And America itself is also learning something from those Americans abroad. "We're developing a breed of Americans who won't find it easy to go back home," says Adams, stating a truth that is not as negative as it sounds. Two Americans who exemplify that breed are Coley and Allison Hudgins, a couple with backgrounds in political and corporate consulting who now live in a small Pacific coast community about two hours from Panama City. She and a partner run a small short-term rental agency, while he and an associate head Latin American Venture Partners, locating investors for assorted building proj-ects in the country.
Escaping "sameness." Doing most of their work out of their condo, the Hudginses have two young children whose edu-cation at a local Spanish-language Catholic school is supplemented with materials that their mother downloads from the Internet. Describing themselves as libertarians, the Hudginses went abroad out of discontent, not with American politics but with a dull sameness they found in American suburban life. Even though they did extensive planning for the move, they admit that the challenges of the new life are considerable. (Some of the greater ones are imposed by the U.S. government, which, though it grants an exemption of close to $86,000 of earnings, is the only developed nation that taxes citizens who are living abroad and paying foreign income taxes.) But both are quick to say that the rewards far outweigh the difficulties. In addition to valuing the warm weather, the idyllic setting, a close family life, and a busy social schedule, both are clearly invigorated by days that that are demanding but not stressful in a culture that blends the modern and the traditional in a comfortable way. They appreciate the irony that American know-how and technology (largely the Internet) make it possible for them to enjoy what is in many ways a very un-American lifestyle. But they are doubtful whether they can go home again. "We may decide to pack up and move on one day," Allison says. "But it's more likely that we'd find some new port of call than move back to the States."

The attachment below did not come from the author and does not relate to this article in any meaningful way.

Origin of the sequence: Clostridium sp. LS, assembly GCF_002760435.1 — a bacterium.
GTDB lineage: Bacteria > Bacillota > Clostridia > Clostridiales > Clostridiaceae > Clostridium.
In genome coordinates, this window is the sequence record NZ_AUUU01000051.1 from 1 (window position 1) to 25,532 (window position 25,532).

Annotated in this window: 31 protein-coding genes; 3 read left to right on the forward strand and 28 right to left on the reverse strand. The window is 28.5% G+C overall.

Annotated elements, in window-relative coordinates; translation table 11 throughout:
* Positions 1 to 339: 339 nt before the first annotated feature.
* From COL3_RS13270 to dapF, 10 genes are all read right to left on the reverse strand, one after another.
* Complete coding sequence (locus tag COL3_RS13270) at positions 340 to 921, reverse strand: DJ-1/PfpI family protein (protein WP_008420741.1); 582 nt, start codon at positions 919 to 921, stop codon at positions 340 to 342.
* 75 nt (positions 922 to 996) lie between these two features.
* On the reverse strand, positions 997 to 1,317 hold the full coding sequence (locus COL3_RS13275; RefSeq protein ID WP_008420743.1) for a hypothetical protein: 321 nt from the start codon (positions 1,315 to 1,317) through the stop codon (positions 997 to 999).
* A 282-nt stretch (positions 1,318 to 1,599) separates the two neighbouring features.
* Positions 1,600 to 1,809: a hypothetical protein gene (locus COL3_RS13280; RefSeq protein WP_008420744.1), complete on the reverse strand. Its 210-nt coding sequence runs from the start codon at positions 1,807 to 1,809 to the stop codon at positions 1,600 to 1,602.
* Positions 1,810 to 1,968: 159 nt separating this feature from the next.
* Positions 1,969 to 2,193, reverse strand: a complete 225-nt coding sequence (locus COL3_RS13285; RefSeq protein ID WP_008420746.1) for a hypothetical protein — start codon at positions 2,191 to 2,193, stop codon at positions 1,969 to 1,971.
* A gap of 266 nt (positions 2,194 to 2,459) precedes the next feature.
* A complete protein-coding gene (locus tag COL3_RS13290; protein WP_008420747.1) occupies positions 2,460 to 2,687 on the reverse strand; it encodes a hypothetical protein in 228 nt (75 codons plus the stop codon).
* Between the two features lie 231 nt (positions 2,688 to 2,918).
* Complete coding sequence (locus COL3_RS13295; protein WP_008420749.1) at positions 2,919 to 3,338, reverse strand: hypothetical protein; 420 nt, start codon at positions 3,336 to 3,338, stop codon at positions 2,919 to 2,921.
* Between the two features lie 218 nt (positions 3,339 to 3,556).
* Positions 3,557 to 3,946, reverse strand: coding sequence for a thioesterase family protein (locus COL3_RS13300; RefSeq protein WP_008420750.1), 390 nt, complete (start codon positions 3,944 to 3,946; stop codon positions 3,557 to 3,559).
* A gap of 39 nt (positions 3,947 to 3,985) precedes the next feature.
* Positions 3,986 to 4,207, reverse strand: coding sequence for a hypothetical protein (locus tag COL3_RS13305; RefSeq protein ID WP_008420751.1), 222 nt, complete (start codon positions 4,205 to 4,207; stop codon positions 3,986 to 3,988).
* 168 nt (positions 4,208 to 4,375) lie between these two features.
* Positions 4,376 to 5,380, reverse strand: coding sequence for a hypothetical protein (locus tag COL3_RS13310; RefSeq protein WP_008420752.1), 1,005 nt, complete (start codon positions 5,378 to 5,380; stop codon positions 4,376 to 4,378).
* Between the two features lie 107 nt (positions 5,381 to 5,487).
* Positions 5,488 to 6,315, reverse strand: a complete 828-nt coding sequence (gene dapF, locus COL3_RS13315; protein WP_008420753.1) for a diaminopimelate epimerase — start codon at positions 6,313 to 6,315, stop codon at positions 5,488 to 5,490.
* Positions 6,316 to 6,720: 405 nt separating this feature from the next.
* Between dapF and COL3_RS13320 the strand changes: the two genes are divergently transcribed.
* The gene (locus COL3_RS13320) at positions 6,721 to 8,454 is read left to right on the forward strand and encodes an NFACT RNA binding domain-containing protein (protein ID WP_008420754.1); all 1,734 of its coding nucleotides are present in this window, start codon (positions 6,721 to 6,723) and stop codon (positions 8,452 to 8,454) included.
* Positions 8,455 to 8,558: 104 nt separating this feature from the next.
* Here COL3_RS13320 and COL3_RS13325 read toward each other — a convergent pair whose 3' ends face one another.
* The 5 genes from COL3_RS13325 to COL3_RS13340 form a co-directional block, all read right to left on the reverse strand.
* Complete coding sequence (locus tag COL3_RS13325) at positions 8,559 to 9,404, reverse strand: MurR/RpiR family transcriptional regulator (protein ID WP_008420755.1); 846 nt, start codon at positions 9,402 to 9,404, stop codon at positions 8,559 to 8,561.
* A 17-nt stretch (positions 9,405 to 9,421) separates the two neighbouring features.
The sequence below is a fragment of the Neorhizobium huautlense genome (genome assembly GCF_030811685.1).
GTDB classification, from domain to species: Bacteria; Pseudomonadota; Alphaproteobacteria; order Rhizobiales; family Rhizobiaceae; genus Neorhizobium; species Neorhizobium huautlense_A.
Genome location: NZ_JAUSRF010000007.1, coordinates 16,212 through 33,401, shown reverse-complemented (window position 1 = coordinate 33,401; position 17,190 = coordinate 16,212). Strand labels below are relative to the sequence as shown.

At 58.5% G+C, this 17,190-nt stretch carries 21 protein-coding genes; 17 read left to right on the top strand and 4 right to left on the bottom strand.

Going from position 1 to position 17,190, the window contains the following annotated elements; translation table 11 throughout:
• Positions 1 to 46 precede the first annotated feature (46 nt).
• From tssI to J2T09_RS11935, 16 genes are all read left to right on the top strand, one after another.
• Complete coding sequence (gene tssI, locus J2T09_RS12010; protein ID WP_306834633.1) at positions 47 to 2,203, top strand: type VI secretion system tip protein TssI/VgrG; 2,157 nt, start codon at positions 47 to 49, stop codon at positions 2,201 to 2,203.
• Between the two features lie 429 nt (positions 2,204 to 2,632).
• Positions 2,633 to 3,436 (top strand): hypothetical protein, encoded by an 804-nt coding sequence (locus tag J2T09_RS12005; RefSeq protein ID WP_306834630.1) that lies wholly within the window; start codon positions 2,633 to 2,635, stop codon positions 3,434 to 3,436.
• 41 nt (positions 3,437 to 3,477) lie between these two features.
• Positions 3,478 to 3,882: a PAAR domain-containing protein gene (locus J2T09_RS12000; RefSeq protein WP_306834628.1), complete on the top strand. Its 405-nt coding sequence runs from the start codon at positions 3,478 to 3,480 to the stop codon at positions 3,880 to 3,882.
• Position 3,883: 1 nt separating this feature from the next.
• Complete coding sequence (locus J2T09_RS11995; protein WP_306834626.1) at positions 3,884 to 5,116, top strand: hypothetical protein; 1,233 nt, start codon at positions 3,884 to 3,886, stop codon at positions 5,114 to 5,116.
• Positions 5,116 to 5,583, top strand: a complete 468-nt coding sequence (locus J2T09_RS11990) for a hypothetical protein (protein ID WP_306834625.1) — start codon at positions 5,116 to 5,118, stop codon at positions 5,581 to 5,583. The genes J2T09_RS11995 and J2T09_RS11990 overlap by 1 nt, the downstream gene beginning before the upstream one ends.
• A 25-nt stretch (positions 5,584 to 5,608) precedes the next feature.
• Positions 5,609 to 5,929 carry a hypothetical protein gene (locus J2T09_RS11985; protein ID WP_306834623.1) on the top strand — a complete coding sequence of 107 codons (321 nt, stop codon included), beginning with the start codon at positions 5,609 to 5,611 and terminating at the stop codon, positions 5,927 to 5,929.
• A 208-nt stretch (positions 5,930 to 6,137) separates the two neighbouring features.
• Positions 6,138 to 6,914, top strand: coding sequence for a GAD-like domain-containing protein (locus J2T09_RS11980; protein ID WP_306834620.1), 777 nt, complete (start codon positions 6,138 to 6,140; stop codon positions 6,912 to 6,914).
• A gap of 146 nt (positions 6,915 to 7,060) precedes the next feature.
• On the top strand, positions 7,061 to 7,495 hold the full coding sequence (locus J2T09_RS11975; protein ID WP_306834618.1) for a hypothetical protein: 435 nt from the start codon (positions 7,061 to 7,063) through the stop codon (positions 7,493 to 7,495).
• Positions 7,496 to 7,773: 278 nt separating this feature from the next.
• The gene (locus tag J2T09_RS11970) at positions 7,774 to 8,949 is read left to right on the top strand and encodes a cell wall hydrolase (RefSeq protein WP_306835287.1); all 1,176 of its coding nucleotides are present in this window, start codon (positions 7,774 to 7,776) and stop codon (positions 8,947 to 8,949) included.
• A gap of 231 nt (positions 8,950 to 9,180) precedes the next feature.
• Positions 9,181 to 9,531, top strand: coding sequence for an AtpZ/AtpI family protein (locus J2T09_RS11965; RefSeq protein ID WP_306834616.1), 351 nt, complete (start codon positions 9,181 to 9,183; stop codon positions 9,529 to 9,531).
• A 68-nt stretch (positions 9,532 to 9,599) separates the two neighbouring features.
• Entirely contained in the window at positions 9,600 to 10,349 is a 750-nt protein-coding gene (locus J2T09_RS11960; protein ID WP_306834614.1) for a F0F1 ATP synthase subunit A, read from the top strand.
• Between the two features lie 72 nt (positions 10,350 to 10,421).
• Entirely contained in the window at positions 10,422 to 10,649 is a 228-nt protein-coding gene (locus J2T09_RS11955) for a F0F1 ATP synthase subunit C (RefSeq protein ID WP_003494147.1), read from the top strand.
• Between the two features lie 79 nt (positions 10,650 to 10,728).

Even if they don't return home, though, it is unlikely that what the Hudginses and other creative American relocators do will be lost on their compatriots back home. These relocators are part of a vast, generally benign cultural exchange, channeling different mores, attitudes, and ways of life back to America, even while bringing some distinctively American skills and attitudes to the wider world. Globalization may still seem like a grand abstraction, involving vast, impersonal forces, but the millions of Americans living and working abroad are part of its very human reality.